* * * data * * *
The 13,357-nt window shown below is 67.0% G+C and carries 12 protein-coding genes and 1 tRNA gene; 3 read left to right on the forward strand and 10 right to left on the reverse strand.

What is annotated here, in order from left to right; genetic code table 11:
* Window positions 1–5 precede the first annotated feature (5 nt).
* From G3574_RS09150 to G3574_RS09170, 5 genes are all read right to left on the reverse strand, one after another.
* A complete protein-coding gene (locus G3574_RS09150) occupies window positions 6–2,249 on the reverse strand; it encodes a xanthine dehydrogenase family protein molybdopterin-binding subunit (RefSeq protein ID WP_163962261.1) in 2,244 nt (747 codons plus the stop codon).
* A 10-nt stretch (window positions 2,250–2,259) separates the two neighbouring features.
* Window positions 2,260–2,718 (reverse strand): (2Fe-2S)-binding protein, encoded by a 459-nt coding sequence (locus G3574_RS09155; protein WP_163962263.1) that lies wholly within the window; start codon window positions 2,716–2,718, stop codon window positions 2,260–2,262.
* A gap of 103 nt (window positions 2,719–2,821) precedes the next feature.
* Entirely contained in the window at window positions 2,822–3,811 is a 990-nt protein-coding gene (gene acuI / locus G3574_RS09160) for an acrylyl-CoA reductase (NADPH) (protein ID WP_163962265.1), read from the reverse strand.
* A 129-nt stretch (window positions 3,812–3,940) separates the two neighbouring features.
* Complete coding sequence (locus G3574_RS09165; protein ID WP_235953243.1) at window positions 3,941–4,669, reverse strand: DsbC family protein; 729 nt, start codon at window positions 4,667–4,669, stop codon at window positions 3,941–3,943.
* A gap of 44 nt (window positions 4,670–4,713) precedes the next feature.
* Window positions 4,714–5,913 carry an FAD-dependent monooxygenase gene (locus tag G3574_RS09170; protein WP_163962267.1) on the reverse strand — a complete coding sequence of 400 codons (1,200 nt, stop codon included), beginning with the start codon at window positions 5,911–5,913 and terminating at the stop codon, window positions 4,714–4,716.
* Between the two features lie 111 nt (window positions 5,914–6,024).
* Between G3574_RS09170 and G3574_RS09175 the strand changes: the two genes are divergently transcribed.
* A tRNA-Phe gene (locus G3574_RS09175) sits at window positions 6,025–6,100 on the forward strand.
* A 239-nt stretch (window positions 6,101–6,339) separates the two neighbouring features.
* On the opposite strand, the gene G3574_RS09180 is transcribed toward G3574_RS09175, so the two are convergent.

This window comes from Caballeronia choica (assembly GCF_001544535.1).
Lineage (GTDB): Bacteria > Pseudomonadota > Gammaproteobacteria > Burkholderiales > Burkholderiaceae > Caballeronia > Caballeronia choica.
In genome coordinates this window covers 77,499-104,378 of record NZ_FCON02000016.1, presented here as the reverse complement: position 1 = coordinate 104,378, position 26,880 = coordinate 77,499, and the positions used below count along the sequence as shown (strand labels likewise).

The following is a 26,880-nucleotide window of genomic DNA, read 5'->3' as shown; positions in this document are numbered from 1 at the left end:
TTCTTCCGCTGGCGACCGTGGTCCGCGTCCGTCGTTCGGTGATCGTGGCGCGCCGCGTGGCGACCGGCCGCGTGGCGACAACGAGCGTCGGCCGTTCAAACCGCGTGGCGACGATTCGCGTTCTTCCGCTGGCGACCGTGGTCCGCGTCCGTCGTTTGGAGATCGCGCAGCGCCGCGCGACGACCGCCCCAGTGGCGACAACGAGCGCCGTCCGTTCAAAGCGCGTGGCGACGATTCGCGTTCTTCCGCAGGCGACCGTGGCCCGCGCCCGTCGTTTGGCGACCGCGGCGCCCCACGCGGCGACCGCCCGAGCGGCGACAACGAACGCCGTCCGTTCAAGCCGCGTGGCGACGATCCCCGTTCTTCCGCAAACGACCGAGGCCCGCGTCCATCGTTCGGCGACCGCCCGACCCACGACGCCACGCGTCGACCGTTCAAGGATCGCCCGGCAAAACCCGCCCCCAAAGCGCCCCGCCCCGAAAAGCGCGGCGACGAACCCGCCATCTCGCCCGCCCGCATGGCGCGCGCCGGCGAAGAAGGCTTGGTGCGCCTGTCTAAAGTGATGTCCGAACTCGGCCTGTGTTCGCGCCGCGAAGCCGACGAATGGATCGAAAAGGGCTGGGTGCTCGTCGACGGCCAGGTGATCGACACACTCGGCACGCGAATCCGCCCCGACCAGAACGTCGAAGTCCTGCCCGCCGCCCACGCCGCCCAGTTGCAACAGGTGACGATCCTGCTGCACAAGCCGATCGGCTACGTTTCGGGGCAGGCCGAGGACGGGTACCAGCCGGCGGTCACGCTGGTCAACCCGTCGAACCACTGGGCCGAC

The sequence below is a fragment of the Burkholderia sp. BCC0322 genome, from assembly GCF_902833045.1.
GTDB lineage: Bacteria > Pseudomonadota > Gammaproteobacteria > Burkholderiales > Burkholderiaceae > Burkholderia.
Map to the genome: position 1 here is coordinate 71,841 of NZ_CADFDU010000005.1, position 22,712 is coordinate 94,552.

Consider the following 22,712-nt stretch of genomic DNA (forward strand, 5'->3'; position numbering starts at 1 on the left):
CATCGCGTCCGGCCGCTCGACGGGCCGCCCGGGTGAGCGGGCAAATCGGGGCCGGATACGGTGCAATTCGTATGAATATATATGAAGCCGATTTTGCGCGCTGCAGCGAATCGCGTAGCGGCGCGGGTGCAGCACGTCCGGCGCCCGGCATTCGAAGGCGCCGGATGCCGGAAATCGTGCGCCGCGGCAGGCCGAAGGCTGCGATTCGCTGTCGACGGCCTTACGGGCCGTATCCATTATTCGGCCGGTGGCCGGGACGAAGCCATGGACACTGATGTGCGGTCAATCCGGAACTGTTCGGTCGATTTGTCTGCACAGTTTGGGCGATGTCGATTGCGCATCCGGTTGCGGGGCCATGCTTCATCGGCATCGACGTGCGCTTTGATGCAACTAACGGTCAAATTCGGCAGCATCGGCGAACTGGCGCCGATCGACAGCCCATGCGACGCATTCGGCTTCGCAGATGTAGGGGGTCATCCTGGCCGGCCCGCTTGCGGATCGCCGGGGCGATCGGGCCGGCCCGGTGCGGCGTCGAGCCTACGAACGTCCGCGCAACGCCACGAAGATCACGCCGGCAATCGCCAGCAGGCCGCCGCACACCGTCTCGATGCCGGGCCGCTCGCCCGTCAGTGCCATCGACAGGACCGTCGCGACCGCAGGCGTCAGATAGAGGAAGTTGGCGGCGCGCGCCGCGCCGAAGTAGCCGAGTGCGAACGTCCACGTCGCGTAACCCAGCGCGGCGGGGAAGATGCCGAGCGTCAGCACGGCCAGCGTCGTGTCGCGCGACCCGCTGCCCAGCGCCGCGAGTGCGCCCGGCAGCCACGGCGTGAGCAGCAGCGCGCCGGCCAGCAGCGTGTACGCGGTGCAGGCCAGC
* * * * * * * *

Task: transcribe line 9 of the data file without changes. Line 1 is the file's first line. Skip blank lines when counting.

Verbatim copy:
* Entirely contained in the window at window positions 2,822–3,811 is a 990-nt protein-coding gene (gene acuI / locus G3574_RS09160) for an acrylyl-CoA reductase (NADPH) (protein ID WP_163962265.1), read from the reverse strand.